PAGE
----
Activist French Farmer Gets Prison Time
Wednesday February 26, 2003 6:50 PM
MONTPELLIER, France (AP) - Militant French farmer Jose Bove faces a 10-month prison term after an appeals court decided Wednesday to revoke part of a suspended sentence handed down for destroying genetically modified crops.
Bove quickly put the matter in the hands of President Jacques Chirac, who has the power to issue pardons.
The appeals court in this southern city ruled Bove must serve four months in prison for destroying maize crops. That sentence will be added to a six-month sentence handed down for ripping up genetically modified rice.
It was not immediately clear when Bove was to begin serving his time.
Bove's lawyer, Francois Roux, said he would take the case to the European Court of Human Rights. He also suggested that Chirac should pardon Bove.
``The justice system decided that a nonviolent action done in the open was worth 10 months imprisonment. The decision from now on belongs to Jacques Chirac,'' Roux said.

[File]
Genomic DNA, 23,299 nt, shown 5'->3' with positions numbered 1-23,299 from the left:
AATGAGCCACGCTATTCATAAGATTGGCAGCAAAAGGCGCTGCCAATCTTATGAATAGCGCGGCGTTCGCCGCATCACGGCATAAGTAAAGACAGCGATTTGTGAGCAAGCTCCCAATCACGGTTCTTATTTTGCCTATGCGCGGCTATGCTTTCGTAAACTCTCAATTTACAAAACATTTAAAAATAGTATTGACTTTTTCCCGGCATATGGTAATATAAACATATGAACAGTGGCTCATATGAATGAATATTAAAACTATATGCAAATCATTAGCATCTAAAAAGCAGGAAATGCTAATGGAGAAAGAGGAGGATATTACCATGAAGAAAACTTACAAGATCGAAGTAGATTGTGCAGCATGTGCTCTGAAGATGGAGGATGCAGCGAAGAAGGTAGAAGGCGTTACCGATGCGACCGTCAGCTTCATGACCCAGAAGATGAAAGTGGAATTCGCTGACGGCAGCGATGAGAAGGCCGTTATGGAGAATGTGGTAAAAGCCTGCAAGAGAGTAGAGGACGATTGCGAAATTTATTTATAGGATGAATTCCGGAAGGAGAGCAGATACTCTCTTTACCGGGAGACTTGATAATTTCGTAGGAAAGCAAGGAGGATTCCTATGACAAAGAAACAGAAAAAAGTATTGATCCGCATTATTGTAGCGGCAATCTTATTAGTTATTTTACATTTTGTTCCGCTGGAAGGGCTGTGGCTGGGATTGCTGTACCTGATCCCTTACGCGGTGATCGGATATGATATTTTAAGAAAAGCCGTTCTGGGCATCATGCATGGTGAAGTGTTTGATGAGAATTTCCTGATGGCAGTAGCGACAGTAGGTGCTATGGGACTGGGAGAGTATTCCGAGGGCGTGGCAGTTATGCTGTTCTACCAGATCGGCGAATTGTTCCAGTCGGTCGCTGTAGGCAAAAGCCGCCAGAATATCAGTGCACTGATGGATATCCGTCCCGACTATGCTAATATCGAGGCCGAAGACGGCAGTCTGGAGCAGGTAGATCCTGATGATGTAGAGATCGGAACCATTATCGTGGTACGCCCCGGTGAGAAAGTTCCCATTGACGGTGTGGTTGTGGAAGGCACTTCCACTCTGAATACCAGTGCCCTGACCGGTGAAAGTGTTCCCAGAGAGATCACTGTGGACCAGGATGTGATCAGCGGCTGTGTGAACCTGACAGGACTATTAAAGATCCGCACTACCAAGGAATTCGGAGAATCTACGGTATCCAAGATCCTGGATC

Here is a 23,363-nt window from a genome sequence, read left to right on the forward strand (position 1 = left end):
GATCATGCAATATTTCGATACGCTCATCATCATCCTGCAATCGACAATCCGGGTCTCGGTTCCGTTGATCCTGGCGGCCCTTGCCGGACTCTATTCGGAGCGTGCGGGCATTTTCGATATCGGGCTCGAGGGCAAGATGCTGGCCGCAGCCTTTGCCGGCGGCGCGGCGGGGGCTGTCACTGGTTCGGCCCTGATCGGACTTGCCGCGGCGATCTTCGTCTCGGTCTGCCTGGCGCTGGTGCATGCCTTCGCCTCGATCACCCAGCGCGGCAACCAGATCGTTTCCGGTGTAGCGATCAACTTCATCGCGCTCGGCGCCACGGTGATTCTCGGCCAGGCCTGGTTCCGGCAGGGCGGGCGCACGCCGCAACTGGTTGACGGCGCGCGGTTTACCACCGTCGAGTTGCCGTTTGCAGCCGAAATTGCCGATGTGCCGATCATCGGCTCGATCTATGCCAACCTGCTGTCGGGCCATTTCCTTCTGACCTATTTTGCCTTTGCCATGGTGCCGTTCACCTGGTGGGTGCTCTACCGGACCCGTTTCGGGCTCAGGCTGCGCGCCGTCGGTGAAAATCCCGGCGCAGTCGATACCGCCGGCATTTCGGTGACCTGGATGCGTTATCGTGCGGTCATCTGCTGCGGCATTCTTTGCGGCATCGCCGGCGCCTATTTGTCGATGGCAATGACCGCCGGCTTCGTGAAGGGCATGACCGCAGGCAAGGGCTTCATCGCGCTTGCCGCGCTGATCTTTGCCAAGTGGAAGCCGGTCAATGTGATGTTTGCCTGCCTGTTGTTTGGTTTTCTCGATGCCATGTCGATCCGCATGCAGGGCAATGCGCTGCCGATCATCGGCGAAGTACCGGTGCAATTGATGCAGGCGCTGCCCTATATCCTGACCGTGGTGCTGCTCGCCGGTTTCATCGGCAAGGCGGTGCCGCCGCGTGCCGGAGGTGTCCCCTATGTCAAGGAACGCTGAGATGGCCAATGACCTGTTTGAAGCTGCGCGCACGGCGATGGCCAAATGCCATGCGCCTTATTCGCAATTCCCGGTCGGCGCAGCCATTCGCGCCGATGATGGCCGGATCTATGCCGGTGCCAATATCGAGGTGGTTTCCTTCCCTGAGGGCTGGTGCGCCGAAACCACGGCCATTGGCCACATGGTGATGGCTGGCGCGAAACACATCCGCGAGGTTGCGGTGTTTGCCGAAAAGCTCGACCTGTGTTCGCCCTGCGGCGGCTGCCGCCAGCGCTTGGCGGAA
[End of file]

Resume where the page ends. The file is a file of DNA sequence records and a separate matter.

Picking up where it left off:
The sheep farmer, visiting the annual Agriculture Salon fair in Paris, said the ruling made the issue political, not judicial.
``By the decision the president takes, he will say very clearly if the place of union leaders is in prison ... or if, today, the combat against GM crops is a legitimate combat,'' Bove told a crowd of followers.
The presidential Elysee Palace said any decision to pardon Bove would be ``premature,'' noting the Justice Ministry must first examine the case.
Bove is a leading member of the Farmers' Confederation, a militant group that campaigns against globalization and other issues. He shot to fame after leading a group of protesters who dismantled a McDonald's restaurant under construction in Millau, near his sheep farm, in 1999.
Bove went to jail June 19 to complete a 61-day prison term for that act, but benefited from a sweeping presidential pardon - a Bastille Day tradition - and got an early Aug. 1 release.